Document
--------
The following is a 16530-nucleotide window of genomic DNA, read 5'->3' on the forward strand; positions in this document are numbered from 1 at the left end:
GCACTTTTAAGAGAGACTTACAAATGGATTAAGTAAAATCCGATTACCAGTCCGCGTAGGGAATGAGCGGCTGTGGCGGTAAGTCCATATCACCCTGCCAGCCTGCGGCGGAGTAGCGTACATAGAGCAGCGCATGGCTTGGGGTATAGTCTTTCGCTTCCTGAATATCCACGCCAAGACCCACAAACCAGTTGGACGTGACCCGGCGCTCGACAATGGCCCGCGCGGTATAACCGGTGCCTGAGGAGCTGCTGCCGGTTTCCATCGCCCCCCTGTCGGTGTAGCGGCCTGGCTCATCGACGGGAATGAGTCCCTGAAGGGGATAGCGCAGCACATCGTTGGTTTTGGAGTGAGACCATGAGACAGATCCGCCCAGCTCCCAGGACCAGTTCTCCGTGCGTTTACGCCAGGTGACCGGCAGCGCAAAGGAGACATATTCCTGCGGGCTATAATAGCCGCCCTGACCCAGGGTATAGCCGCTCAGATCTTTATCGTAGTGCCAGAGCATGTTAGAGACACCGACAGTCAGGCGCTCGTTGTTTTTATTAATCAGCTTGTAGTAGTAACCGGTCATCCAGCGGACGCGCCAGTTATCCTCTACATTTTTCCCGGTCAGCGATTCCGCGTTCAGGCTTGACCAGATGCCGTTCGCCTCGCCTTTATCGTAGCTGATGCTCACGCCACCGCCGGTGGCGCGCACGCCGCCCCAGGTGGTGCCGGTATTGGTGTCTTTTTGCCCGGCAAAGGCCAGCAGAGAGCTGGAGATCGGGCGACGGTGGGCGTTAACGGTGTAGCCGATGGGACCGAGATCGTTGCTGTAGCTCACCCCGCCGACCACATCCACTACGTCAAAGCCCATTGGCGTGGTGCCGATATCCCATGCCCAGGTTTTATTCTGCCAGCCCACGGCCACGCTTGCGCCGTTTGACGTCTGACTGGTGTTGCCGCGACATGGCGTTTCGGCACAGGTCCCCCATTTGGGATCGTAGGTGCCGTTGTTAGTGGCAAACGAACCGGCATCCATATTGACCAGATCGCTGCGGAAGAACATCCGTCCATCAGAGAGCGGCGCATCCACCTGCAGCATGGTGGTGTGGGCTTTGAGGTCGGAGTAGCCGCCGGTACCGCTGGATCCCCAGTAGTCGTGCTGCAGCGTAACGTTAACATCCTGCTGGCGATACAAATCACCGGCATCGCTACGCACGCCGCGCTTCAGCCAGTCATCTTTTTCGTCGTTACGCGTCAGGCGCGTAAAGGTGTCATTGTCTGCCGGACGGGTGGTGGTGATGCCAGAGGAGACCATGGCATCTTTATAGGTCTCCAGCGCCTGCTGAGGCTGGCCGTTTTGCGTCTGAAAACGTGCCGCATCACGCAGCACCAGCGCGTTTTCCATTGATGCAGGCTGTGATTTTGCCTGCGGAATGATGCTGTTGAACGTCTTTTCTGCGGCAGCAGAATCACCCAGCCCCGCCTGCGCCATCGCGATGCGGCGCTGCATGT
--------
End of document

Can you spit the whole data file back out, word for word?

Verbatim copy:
The following is a 16530-nucleotide window of genomic DNA, read 5'->3' on the forward strand; positions in this document are numbered from 1 at the left end:
GCACTTTTAAGAGAGACTTACAAATGGATTAAGTAAAATCCGATTACCAGTCCGCGTAGGGAATGAGCGGCTGTGGCGGTAAGTCCATATCACCCTGCCAGCCTGCGGCGGAGTAGCGTACATAGAGCAGCGCATGGCTTGGGGTATAGTCTTTCGCTTCCTGAATATCCACGCCAAGACCCACAAACCAGTTGGACGTGACCCGGCGCTCGACAATGGCCCGCGCGGTATAACCGGTGCCTGAGGAGCTGCTGCCGGTTTCCATCGCCCCCCTGTCGGTGTAGCGGCCTGGCTCATCGACGGGAATGAGTCCCTGAAGGGGATAGCGCAGCACATCGTTGGTTTTGGAGTGAGACCATGAGACAGATCCGCCCAGCTCCCAGGACCAGTTCTCCGTGCGTTTACGCCAGGTGACCGGCAGCGCAAAGGAGACATATTCCTGCGGGCTATAATAGCCGCCCTGACCCAGGGTATAGCCGCTCAGATCTTTATCGTAGTGCCAGAGCATGTTAGAGACACCGACAGTCAGGCGCTCGTTGTTTTTATTAATCAGCTTGTAGTAGTAACCGGTCATCCAGCGGACGCGCCAGTTATCCTCTACATTTTTCCCGGTCAGCGATTCCGCGTTCAGGCTTGACCAGATGCCGTTCGCCTCGCCTTTATCGTAGCTGATGCTCACGCCACCGCCGGTGGCGCGCACGCCGCCCCAGGTGGTGCCGGTATTGGTGTCTTTTTGCCCGGCAAAGGCCAGCAGAGAGCTGGAGATCGGGCGACGGTGGGCGTTAACGGTGTAGCCGATGGGACCGAGATCGTTGCTGTAGCTCACCCCGCCGACCACATCCACTACGTCAAAGCCCATTGGCGTGGTGCCGATATCCCATGCCCAGGTTTTATTCTGCCAGCCCACGGCCACGCTTGCGCCGTTTGACGTCTGACTGGTGTTGCCGCGACATGGCGTTTCGGCACAGGTCCCCCATTTGGGATCGTAGGTGCCGTTGTTAGTGGCAAACGAACCGGCATCCATATTGACCAGATCGCTGCGGAAGAACATCCGTCCATCAGAGAGCGGCGCATCCACCTGCAGCATGGTGGTGTGGGCTTTGAGGTCGGAGTAGCCGCCGGTACCGCTGGATCCCCAGTAGTCGTGCTGCAGCGTAACGTTAACATCCTGCTGGCGATACAAATCACCGGCATCGCTACGCACGCCGCGCTTCAGCCAGTCATCTTTTTCGTCGTTACGCGTCAGGCGCGTAAAGGTGTCATTGTCTGCCGGACGGGTGGTGGTGATGCCAGAGGAGACCATGGCATCTTTATAGGTCTCCAGCGCCTGCTGAGGCTGGCCGTTTTGCGTCTGAAAACGTGCCGCATCACGCAGCACCAGCGCGTTTTCCATTGATGCAGGCTGTGATTTTGCCTGCGGAATGATGCTGTTGAACGTCTTTTCTGCGGCAGCAGAATCACCCAGCCCCGCCTGCGCCATCGCGATGCGGCGCTGCATGT